April 9, 2014
Vol: 21 No: 15

Community & Editorial

If voters approve Prop. 1, low-income people get reliable transportation & an avenue out of poverty

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Voters in King County have a chance to preserve bus service by voting yes on Proposition 1 during the April 22 special election.

Without Prop. 1, Metro will be forced to cut 17 percent, or 600,000 hours of service, deleting 74 routes and reducing service on 107 others. If service is cut, everyone will be affected, from middle-class commuters to the working poor, along with riders who are senior citizens or have physical disabilities, whose only transportation is the bus.

Prop. 1 is a social justice issue, because while this measure may lead to regressive taxes — the proposition would increase sales tax 0.1 percent and institute a $60 car tab fee — cuts to public transportation perpetuate the poverty cycle. Transportation cuts are themselves regressive, depriving poor and disabled people, senior citizens and young people of necessary transportation. Many low-wage earners simply can’t afford a car, and they have no other way to get to jobs, school, medical appointments and other basic needs.

Why does Metro seem to keep coming up short on funding? To begin with, only 29 percent of Metro’s budget comes from the fare box. Prior to 2000, Metro’s primary source of revenue was the statewide MVET, or Motor Vehicle Excise Tax. MVET was a predictable source of funding based on the value of each vehicle licensed. The concept was that if you could afford an expensive car, you could afford to pay more for your yearly tabs. This progressive tax was wiped out by conservative political activist Tim Eyman and Initiative 695, with its one-size-fits-all $30 fee.

Although I-695 was declared unconstitutional by the Washington Supreme Court, then Gov. Gary Locke and the legislature enacted the $30 tab fee. To compensate, Metro’s budget became reliant on receiving a percentage of local sales tax. The problem with sales tax revenue, however, is that it is unpredictable. As if to prove this point, the economy tanked when the Great Recession started.

Since 2000, Metro has lost $1.25 billion from its budget due to smaller MVET revenues. By employing such austerity measures as audits and spending down its reserves and capital budgets, and through labor contract concessions, the county’s transit agency managed to scrape together $800 million — still far short of the funding gap. Through these steps, it has managed to stay afloat and meet its mandate to transport riders in King County. The results, however, are overcrowded buses, less predictable service and schedules so bad that many drivers don’t even have time to go to the bathroom. Lunch breaks are a myth.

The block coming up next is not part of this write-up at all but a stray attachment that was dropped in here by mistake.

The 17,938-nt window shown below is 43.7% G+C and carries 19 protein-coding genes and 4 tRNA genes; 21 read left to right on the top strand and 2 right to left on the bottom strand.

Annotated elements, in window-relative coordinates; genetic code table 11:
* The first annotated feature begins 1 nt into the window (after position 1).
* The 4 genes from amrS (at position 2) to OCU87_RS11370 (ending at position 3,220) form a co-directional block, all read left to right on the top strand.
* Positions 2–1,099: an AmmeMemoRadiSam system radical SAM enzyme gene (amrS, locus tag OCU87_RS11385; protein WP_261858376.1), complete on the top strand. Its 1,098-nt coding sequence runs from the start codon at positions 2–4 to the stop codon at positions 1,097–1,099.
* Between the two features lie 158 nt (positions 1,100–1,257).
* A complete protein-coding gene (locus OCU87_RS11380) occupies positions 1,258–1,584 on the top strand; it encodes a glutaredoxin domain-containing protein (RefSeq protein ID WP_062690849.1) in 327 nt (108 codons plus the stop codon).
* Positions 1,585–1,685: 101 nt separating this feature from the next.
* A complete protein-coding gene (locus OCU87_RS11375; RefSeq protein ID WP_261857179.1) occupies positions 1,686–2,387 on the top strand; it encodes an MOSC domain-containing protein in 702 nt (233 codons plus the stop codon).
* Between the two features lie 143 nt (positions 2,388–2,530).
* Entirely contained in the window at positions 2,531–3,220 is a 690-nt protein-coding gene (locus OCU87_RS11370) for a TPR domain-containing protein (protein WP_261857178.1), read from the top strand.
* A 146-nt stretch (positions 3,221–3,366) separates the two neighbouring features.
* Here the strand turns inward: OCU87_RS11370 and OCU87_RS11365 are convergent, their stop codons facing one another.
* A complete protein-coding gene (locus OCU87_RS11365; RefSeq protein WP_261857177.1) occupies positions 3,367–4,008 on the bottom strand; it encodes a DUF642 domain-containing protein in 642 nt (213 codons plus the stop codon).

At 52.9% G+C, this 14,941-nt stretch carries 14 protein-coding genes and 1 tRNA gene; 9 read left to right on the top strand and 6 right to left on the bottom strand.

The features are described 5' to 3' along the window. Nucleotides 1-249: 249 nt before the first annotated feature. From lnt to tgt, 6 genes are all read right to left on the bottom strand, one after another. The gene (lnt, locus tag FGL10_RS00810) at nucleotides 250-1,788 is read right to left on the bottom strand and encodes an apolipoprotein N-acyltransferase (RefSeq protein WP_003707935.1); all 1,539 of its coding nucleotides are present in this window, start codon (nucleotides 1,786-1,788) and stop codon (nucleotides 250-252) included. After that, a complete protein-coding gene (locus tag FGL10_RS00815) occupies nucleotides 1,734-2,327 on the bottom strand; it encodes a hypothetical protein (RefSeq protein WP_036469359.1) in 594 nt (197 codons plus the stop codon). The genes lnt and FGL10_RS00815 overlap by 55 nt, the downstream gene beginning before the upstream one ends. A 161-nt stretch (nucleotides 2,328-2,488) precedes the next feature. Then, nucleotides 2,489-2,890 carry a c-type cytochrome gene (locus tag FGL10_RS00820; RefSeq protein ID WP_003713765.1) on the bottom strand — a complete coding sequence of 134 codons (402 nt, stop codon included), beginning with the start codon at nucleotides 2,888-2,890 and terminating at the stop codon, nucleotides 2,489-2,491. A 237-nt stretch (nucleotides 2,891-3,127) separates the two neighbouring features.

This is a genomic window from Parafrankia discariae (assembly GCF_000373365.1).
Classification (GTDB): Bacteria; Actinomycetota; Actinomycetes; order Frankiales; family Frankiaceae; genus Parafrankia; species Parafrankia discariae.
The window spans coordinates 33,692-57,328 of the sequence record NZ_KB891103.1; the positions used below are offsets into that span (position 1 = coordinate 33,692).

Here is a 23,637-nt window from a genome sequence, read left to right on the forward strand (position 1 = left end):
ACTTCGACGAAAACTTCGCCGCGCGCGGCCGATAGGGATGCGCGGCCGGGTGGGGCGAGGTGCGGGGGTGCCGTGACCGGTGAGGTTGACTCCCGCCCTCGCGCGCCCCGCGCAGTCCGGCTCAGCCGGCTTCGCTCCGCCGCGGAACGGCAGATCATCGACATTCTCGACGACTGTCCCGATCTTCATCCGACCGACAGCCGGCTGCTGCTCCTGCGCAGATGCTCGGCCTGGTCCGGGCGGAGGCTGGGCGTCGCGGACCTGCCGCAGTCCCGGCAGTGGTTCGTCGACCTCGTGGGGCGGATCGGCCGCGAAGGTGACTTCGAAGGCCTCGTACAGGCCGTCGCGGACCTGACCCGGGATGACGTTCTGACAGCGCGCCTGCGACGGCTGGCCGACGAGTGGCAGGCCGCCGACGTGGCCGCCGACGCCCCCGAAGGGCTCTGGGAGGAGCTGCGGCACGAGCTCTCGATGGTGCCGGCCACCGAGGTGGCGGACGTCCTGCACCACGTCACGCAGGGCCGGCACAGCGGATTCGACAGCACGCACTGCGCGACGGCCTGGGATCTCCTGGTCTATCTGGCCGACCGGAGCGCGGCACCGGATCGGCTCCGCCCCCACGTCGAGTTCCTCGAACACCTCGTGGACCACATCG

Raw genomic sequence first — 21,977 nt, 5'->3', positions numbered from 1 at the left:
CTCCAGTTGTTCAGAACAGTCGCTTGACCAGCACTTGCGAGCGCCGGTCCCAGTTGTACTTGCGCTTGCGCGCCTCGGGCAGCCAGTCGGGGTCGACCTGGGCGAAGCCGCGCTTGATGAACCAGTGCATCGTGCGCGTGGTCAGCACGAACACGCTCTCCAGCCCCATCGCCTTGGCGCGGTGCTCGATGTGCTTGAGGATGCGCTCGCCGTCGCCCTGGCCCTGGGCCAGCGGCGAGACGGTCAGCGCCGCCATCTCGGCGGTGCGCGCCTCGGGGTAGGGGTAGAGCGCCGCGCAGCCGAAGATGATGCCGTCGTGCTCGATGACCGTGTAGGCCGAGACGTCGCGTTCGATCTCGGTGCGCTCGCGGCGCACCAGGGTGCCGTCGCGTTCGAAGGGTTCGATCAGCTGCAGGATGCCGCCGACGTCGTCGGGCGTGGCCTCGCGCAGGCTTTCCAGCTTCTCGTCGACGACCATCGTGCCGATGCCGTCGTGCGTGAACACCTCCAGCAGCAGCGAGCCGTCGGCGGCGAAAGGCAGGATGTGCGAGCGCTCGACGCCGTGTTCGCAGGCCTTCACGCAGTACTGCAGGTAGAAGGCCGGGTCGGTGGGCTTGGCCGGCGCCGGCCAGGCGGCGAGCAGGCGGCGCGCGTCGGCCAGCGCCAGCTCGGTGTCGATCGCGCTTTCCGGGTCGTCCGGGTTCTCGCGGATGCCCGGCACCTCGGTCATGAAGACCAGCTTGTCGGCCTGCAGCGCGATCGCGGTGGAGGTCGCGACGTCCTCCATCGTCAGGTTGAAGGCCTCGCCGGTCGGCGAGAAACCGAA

Now Metro has reached the end of the line. Unless Prop. 1 passes, almost one-sixth of our service will be lost at a time when ridership is growing to record levels. Every weekday there are more than 400,000 boardings with 86,000 people riding the bus to work downtown. If service is cut, the economy will suffer at the worst time possible, further reducing the tax base and ultimately impacting other public services.

Prop. 1 has its critics, but the state legislature has failed year after year to create an alternative funding package.  If this proposition passes, a new low-income Metro fare of $1.25 will go into effect, in large part due to the efforts of the Transit Riders Union. For those lucky enough to find a path out of poverty, public transportation frequently features in that escape. No one should have to lose a car as a result of licensing fees, especially if it serves as shelter.  But in the final analysis, fault lies with Eyman’s I-695 for creating this funding crisis and legislators in Olympia for not providing a more progressive solution to get us out of it.

Without public transit, one more route out of poverty will closed. Don’t let your route be cut. Please vote yes by April 22.

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Comments

If Prop 1 fails, then ALL of us, Transit Operators, riders and the rest of the public, need to raise holy hell when the first Route is cut or when the first Transit Operator is laid off.

Douglas Frechin | submitted on 04/14/2014, 2:58pm


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